June 14, 2012
Excited to add a new member to the PSH clan. Michael Collazo and I used to work together for the Camden Riversharks in 2002, and we were pretty good buds, since we were both such sports history buffs. I knew he loved old sports stuff, and I knew he was a pretty good writer, so I recently asked him to join the team. He said he’d love to do an occasional piece. Here’s his first column, about the 1934 Philadelphia Stars. If you’ve got a Philly Sports History piece you’d like to write, please gimme a heads up. If it’s good, I’d be happy to post it on the site.
In 1934, Philly fans followed their teams on an infant medium called radio, not via the Internet or Twitter. In those days, fans flipped through the sports pages of the Bulletin or the Inquirer, not through the channels of the MLB Extra Innings package. And fans then didn’t have cupholders – they sat their brew on bleachers and they liked it!
What fans in 1934 also didn’t do: cheer their sorry teams playing in North Philly.
I mean, the Phillies always sucked. No shocker there. Philly guys my age in the early 1930s longed for the days of Grover Cleveland Alexander…ok more accurately, barely ANY Philly guys my age in the early 1930s cared much for the Fightins. The Phillies sat seventh in the standings and at the bottom of the league in attendance. Ethan Allen – not the department store, the baseball player – led this team in hits and on-base percentage. Dolph Camili led the team in diggers with just 12. One Phils pitcher salvaged a winning record; the team ERA hovered at 4.76.
Meanwhile in the American League, Philly’s love affair with the Athletics was being tested. A’s fans found themselves watching The Titanic after the great A’s championship run of the late 20s and early 30s. By 1934, Connie Mack was slowly dismantling the team to save money. Sure, the A’s still had the great Jimmie Foxx – he blasted 43 HRs in ’34 – but there was no more Al Simmons, Mickey Cochrane or Lefty Grove. This pitching staff struggled to a 5.01 ERA.
In West Philly, however, Philly big-league baseball had a winner — Great Depression be-damned. The Philadelphia Stars may have played at smallish Passon Field (48th and Spruce) – it only played on Mondays in North Philly’s Shibe Park — but the Stars indeed were the best team in town in 1934. In its first Negro National League season, the Stars won the second half title (the first and second half champs served as pennant winners).
You think the 2012 Phillies team is aged – the Stars’ two biggest stars were in their late 30s. Hall of Famer Biz Mackey (right), a switch-hitting catcher, was a .300-caliber hitter even at age 36. Mackey, who many historians consider at least Mickey Cochrane’s equal, had his best days in Darby, PA playing for the Hilldales of the 1920s. Another Wheez Kid of West Philly was Jud Wilson, whose .347 average and line drive power led the team, despite being 38 years old. On the mound, a hard-throwing, hard-drinking cat from Baltimore MURR-lyn named Stuart “Slim” Jones enjoyed one of the most impactful career years in Philly baseball history (read Slim’s ultimately tragic story here). A lefty whose fastball was compared to Lefty Grove’s, the 21-year-old Jones served as Philly’s undisputed ace, winning 20 games and keeping his ERA under 2.00.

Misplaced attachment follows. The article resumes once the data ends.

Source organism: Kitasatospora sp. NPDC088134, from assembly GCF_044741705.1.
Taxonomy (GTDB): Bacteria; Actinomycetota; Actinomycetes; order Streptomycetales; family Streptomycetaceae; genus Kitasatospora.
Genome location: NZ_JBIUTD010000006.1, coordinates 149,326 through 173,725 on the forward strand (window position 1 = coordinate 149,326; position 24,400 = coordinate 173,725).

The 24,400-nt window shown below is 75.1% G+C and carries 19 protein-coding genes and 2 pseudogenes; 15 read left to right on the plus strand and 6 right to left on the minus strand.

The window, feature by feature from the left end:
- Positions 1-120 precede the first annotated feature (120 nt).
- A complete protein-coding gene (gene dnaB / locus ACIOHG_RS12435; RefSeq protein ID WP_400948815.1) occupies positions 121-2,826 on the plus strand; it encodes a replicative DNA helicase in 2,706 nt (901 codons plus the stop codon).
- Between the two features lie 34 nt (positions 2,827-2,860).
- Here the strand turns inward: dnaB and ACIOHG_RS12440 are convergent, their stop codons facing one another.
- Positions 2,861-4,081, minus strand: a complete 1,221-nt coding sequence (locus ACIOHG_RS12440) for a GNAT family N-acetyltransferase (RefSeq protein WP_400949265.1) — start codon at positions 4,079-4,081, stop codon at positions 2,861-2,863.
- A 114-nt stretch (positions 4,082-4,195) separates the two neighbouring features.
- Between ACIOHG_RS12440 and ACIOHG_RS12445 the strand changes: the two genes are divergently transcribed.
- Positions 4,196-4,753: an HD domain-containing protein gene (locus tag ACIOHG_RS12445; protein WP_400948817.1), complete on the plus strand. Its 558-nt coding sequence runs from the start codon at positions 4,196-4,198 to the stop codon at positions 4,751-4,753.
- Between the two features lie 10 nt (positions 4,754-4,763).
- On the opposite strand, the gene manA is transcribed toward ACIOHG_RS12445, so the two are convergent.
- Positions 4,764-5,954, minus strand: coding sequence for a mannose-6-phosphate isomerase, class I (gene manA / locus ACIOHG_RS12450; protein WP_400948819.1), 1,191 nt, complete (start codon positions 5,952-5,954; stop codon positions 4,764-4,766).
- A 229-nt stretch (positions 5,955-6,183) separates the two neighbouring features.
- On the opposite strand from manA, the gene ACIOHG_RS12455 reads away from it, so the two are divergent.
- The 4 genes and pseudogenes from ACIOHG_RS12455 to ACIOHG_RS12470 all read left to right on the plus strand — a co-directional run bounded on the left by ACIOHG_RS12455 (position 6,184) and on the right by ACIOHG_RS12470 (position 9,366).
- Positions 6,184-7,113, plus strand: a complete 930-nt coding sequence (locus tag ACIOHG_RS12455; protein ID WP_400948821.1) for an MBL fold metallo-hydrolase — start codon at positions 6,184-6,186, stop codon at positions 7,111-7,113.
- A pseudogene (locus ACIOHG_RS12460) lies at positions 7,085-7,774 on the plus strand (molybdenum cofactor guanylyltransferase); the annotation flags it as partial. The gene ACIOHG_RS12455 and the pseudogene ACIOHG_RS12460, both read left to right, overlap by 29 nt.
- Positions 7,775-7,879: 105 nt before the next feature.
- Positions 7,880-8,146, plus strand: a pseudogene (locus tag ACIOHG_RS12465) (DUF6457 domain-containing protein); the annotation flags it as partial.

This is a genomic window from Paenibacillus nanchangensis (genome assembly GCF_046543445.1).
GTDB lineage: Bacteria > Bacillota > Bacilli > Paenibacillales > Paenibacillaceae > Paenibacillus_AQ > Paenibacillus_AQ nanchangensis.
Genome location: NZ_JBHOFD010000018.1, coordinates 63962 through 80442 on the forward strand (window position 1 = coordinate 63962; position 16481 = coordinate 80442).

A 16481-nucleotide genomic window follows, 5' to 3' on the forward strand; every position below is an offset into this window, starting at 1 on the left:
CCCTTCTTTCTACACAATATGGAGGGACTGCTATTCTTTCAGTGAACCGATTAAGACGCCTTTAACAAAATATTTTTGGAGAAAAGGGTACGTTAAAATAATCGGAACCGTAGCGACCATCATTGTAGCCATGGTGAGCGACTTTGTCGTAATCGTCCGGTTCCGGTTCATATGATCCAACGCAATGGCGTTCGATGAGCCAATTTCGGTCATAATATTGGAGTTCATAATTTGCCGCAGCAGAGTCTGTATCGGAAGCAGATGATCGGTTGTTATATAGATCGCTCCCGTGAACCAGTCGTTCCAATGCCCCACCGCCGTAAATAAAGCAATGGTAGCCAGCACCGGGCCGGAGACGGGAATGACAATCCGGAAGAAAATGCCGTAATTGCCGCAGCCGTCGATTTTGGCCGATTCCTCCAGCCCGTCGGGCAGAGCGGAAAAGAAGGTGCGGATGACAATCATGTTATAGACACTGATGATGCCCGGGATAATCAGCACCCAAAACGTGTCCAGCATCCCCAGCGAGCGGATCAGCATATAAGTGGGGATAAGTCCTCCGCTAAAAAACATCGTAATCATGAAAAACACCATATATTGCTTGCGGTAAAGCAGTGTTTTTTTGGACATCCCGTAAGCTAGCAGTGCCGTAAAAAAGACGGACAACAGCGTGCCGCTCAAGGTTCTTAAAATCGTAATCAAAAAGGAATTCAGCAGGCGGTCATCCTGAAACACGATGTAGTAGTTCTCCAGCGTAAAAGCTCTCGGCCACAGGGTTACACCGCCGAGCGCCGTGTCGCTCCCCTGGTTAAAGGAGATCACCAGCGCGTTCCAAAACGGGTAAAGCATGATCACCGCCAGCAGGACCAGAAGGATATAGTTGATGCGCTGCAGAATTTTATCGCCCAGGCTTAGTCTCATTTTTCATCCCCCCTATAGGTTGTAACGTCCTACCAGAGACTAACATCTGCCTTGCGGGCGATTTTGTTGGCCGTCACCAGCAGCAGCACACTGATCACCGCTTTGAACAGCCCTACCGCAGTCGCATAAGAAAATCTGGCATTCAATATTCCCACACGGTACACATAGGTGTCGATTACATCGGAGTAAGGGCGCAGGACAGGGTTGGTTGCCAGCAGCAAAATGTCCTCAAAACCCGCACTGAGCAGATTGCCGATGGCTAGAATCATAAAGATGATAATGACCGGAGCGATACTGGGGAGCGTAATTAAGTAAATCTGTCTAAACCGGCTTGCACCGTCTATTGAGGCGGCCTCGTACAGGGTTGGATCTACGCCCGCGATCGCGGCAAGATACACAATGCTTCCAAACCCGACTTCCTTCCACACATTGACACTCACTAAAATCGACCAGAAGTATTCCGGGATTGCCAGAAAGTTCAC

The 1934 championship series matched the upstart Stars against the Chicago American Giants, which fielded four players now enshrined in Cooperstown: Turkey Stearns, Willie Wells, Mule Suttles and Bill Foster. Considered one of the most fiercely contested series in Black Baseball history, the Stars basically intimidated its way to a title, despite dueling protests and scheduling issues. With Chicago up three games to two, Game 6 saw a fired-up Jud Wilson basically clock umpire Bert Gholston – yet was allowed to stay in the game. Later in the game another fight flared up – again without resulting in an ejection. As Gholston would admit in a meeting later that week, he relented from ejecting anyone in Game 6 because he feared the damage Wilson or a fellow Star might do to him. Chicago protested the game but Philly came away with a 4-1 win. After a game that ended in a 4-4 tie, the Stars won a replayed Game 7 2-0, thanks to a brilliant performance by Slim Jones.
As University of Delaware history professor Nel Lanctot wrote in Negro League Baseball: The Rise and Fall of a Black Institution, more was written in the Black press on the confrontations and the questionable administrative decisions of the NNL than the game results itself.
But the 1934 Phils and A’s wished they were so entertaining. The aptly named Philly Stars were champs.
If only we could have had enjoyed a Jud Wilson Twitter feed…